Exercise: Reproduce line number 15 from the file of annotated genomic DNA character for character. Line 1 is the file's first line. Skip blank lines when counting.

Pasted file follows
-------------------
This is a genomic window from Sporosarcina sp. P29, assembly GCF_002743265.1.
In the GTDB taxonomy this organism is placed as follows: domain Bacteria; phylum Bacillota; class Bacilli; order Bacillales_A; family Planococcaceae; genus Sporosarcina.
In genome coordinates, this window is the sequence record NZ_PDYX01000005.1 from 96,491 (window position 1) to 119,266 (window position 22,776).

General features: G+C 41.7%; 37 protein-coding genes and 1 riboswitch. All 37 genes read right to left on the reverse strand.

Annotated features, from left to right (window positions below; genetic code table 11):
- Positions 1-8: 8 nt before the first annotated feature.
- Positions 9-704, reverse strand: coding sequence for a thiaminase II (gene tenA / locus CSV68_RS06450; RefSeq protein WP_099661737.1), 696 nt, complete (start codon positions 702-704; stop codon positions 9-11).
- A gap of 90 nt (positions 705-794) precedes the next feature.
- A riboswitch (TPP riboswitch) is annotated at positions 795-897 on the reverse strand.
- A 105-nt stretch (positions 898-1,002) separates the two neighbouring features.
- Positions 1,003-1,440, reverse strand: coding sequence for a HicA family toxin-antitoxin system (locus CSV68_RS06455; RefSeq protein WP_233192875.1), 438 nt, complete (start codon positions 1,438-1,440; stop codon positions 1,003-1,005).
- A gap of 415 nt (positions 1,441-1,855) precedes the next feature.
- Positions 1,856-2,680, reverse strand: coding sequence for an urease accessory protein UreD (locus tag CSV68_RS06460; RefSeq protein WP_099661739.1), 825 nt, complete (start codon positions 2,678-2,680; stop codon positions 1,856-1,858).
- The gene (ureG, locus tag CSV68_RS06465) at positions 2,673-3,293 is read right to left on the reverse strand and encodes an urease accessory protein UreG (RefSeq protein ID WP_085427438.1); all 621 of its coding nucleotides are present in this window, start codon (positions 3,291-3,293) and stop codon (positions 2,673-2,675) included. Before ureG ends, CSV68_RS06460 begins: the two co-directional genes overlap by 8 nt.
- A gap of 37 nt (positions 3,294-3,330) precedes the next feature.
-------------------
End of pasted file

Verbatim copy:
- A gap of 37 nt (positions 3,294-3,330) precedes the next feature.